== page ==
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Quarantined Sobering Centre and Day Shelter bringing positive results, says operator, neighbour


April Desjarlais is “amazed” by some of the positive changes she’s seen downtown following the NWT Disabilities Council’s decision to quarantine some 30 homeless clients for 30 days amid Covid-19.

“It’s a testament to the community’s need for a facility, a proper facility, where these programs can occur,” says April Desjarlais, a neighbour to the Sobering Centre, where a transformation in the program has occurred due to Covid-19.
NNSL file photo

“They feel like they were given a chance. They feel so much healthier. I definitely have seen a positive change,” said Desjarlais, whose building sits next to the Sobering Centre and Day Shelter on 50 Street in Yellowknife.

Following the centre’s opening in fall 2018, Desjarlais has been outspoken about violence and public disturbances she’s witnessed in the area. She has documented incidents of assault captured by her building’s security cameras around the shelter, while pushing for a good neighbours agreement between area businesses and agencies from the City of Yellowknife to the RCMP.

That partnership has since been formed, and local business owners, along with representatives from the city, law enforcement and the NWT Disabilities Council, meet monthly. The latest meeting was held on April 16.

Earlier this month, the NWT Disabilities Council, which runs the Sobering Centre and Day Shelter, moved to lock down the facility in an effort to protect high-risk homeless people, many of whom have underlying health conditions, from the spread of the novel coronavirus.

Individuals who signed up for the month-long quarantine are being provided alcohol and tobacco through a managed program — something that community advocates in the capital have long called for.

Desjarlais’ observations echo statements recently made by the council. Quarantined clients are drinking less, abstaining from hard drugs and coordinating housing arrangements while feeling better than ever, according to the NWT Disabilities Council.

Records show clients who were drinking daily up to eight bottles of malt liquor -- commonly known as Private Stock -- or other alcoholic beverages are now down to one bottle or none.

“Supervised distribution of alcohol has successfully supported the adults in our program to significantly reduce their alcohol consumption,” reads a statement from the council. “Although not a requirement of the program, over half of the adults in our program identified that they are using this isolation environment as an opportunity to become more sober and healthy,” continues the statement.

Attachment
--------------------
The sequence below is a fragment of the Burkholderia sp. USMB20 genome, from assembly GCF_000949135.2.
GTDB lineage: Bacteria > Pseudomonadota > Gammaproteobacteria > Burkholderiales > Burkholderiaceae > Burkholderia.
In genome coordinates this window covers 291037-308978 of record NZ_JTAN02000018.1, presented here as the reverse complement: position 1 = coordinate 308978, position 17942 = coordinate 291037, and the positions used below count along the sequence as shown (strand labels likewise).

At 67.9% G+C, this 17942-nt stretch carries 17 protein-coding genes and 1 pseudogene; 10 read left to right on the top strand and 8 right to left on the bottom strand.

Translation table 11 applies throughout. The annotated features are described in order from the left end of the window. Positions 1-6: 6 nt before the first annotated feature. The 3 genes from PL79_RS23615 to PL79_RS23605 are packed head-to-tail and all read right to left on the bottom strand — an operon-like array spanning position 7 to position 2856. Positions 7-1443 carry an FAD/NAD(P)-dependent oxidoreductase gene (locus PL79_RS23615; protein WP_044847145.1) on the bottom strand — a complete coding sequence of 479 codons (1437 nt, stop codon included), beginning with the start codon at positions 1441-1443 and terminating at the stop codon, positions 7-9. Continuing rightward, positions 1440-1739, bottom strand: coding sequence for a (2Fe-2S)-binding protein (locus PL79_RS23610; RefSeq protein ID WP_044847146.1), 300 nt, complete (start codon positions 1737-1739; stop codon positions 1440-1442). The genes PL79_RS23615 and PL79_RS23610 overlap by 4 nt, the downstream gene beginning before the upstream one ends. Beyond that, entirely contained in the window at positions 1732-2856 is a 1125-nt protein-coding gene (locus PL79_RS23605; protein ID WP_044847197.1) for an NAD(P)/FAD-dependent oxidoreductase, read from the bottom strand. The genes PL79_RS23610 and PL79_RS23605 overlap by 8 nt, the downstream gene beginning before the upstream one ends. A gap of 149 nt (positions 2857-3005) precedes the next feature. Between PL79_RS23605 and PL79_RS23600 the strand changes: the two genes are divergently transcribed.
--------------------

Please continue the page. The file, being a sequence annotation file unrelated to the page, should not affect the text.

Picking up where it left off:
Denise McKee, the council’s executive director, said the agency has witnessed many benefits that weren’t necessarily foreseen. The original plan was to protect at-risk people from Covid-19. Now, workers are being told that clients are feeling healthier than ever before — and that they want the centre to continue its current measures until the pandemic is controlled.

“Our service users have identified that there is no interest in the centre returning to a
drop-in setting until the pandemic situation changes,” stated the news release from NWT Disabilities Council.

According to the statement, an on-site medic continues to support clients regularly at the sobering centre and day shelter. The medic’s duties, however, have evolved during Covid-19 — clients are regularly being screened for symptoms, along with drug withdrawals.

Positives need to continue post-pandemic: neighbour

Desjarlais recently spoke with clients at the shelter from afar; across a fence that limits their exposure outside of the centre. All appeared healthier than what she’s used to during her regular encounters with them, she said.

“It was like night and day,” said Desjarlais, who applauded efforts from the NWT Disabilities Council and the health authority, which provides funding to the council.

Encouraged by the shift, Desjarlais said the progress needs to stick. It can’t disappear post-pandemic, she said.

“It’s a testament to the community’s need for a facility, a proper facility, where these programs can occur,” she said.

Desjarlais wants to see the controlled alcohol program continue, but she’d like to see clients served at a different facility that can meet the demands, and the volume, of the city’s homeless population.

On the operator’s end, McKee said the NWT Disabilities Council is looking at the model and its outcomes to “provide significant insight into developing effective strategies toward successful supports,” down the line.

Here are some statistics, offered by the NWT Disabilities Council, that provide more insight: 

Photo courtesy of NWT Disabilities Council.